Additional incentives include safeguards that have been created to protect
existing New Animal Drug Approvals (NADA) from unwarranted scrutiny should a
pharmaceutical company attempt to supplement the existing approval to
address minor animal species or minor uses.  The legislation also creates a
new approach to facilitating drug development through a designated new
animal drug classification system.  Designated new animal drugs are eligible
for grants for safety and efficacy testing, and for manufacturing process
development. A new Office of Minor Use and Minor Animal Species Drug
Development is created whose mission is to issue the grants, determine
eligibility for listing on the drug index and for serving as a liaison
amongst government agencies to improve opportunity for drug approvals. Time
will ultimately determine how successful these incentives are but we should
be optimistic.

While the legislation has finally been passed, our task is by no means
finished.  The FDA will need to institute a rule making process that will
govern various aspects of the MUMS legislation.  For example, just how the
drug index process will work will need to be worked out.  The rule making
process may involve many of us in the effort.  Additionally, the tax
exemptions originally proposed by the FDA-CVM were dropped from the MUMS
legislation in order to expedite passage in congress. We need to determine
if it would be advantageous to pursue those provisions.  Finally, we may
need to be involved in securing appropriations for FDA-CVM to completely
operate the grant and liaison program.

Once again, congratulations and thank you for your participation in this

Dr. Randy MacMillan
Chairman, MUMS Coalition


Press release from Wed. PM:

FDA Commends Passage Bill Providing Incentives for Animal Drug Development
[edited] Southwest Nebraska News July 21, 2004

FDA commends the passage by the House of Representatives of S. 741, a bill
that includes the Food Allergen Labeling and Consumer Protection Act, as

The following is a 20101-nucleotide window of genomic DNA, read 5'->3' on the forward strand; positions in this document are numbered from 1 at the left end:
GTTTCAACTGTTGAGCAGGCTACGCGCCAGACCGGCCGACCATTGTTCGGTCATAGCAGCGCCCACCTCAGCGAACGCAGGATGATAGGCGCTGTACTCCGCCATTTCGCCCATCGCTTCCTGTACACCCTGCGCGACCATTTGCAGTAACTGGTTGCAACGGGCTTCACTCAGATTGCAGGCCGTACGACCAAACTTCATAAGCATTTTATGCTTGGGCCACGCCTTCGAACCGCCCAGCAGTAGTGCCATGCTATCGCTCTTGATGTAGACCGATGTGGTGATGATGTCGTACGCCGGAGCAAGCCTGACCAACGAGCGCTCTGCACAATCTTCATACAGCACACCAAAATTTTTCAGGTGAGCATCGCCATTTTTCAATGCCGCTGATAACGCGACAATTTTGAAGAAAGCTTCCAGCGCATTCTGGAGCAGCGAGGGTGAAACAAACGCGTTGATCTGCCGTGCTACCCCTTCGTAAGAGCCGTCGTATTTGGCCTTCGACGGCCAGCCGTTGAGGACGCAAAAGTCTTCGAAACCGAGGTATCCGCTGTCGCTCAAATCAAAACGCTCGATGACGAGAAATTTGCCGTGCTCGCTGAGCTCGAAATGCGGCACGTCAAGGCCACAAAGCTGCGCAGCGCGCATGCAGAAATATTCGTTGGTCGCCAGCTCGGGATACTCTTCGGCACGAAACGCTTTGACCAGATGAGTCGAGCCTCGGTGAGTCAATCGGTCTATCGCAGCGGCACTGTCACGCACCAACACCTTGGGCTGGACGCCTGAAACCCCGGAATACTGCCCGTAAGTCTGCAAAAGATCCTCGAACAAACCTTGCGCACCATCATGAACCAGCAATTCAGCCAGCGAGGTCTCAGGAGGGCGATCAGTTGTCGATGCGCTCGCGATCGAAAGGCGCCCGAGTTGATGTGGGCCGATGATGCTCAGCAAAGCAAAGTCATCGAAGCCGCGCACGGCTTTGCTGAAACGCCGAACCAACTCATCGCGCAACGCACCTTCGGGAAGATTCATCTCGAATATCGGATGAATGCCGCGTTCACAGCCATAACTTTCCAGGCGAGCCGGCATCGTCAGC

well as the Minor Use and Minor Species Animal Health Act (MUMS). Energy and
Commerce Committee Chairman Joe Barton and Ranking Member John D. Dingell
were instrumental in moving this bipartisan legislation forward in the
House.  House approval of the Senate-passed bill represents final
Congressional action that clears the way for enactment of this important
legislation that will help consumers identify foods that can cause severe
allergic reactions and separately that will help create new incentives to
develop and seek approval for treatments of diseases in animals, including
zoo animals, exotic species and pets. The Agency applauds the dedication and
leadership of the bill's sponsors in the Senate, including Health,
Education, Labor, and Pensions Committee Chairman Judd Gregg and Ranking
Member Edward Kennedy as well as Senators Jeff Sessions and Jeff Bingaman.

The Minor Use and Minor Species Animal Health Act is intended to increase
the availability of new therapies for animals, including zoo animals and
some pets for which treatments for many ailments currently do not exist or
are not available. This legislation will establish two new ways to lawfully
market new animal drugs while safeguarding public health and make available
incentives, such as grants, for certain new animal drugs for minor uses and
minor species.

"Increasing the availability of safe and effective drugs to treat minor
species and other species with unusual conditions promotes animal welfare
and provides additional public health protection from animal diseases that
can be transferred to humans, said Dr. Crawford "FDA is pleased by House and
Senate passage of both of these important measures."

Full text: